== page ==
Article

Impairment Considerations Arising from COVID-19

April 2, 2020

The COVID-19 global pandemic, as announced by the World Health Organization on March 11, 2020, has brought about market volatility, resulting in a downturn in general business conditions. This has significantly impacted companies’ financial performance with factors such as workforce restrictions, weakened demand for products and services, travel restrictions, supply chain disruption, just to name a few. While some industries and businesses may be more at risk, there is still overall uncertainty in the market from both a social and economic standpoint. This type of environment can negatively impact key assumptions in financial projections and the valuation of a company, creating a need to review goodwill and other assets.

A goodwill impairment test may be necessary, but assessing whether a triggering event has occurred is paramount. The key in assessing whether a triggering event has occurred is to understand if this is just a temporary decline or a sustained decline in future earnings. Questions to consider when evaluating the need for an impairment test may include:

  • Has your supply chain been interrupted and affecting your production?
  • Have workforce limitations affected servicing your customers or selling/manufacturing your products?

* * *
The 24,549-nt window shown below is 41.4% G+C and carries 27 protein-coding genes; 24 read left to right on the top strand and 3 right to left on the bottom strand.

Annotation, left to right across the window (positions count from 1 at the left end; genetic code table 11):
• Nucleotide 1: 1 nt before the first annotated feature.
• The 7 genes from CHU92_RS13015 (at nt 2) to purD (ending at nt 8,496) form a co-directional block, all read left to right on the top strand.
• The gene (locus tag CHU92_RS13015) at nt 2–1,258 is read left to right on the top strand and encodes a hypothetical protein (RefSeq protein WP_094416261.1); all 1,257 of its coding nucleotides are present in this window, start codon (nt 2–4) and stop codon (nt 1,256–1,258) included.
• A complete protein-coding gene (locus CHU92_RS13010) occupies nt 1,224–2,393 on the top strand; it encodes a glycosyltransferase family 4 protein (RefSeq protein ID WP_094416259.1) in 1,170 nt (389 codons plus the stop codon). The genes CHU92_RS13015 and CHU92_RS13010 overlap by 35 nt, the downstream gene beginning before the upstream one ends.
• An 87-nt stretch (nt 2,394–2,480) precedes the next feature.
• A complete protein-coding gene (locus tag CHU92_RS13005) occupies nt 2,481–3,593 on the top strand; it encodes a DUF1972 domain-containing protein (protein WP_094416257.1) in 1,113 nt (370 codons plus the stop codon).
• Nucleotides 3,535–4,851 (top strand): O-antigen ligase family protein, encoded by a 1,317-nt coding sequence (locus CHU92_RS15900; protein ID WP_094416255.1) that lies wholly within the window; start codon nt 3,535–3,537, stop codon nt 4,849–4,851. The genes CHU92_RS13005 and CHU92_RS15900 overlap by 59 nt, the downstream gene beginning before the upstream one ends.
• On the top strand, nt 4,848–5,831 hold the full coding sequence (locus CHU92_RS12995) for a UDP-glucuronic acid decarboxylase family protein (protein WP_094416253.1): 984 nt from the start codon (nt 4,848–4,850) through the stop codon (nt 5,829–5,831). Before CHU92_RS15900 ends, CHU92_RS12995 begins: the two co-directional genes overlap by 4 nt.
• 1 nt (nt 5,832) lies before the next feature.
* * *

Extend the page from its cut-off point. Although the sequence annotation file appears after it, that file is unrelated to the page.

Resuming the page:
• Have you lost business due to cancellation of events or closure of facilities?
  • Are your clients/customers having difficulty paying invoices or even staying in business?

If ‘yes’ is the answer to any of these questions, a triggering event may have occurred and impairment testing may be in order. For further clarification, visit the SEC website for guidance regarding COVID-19 disclosures.

There could be consequences of not assessing and performing impairment testing if a triggering event has occurred. This could result in potential misstatements of financial statements leaving companies open to litigation for fraudulent conveyance as investors question whether or not they were misled.

The triggering event assessment and potential subsequent impairment testing also applies to private companies that have elected to amortizing goodwill.

As these events unfold, Cherry Bekaert is here to assist companies in evaluating how COVID-19 may impact their impairment testing.


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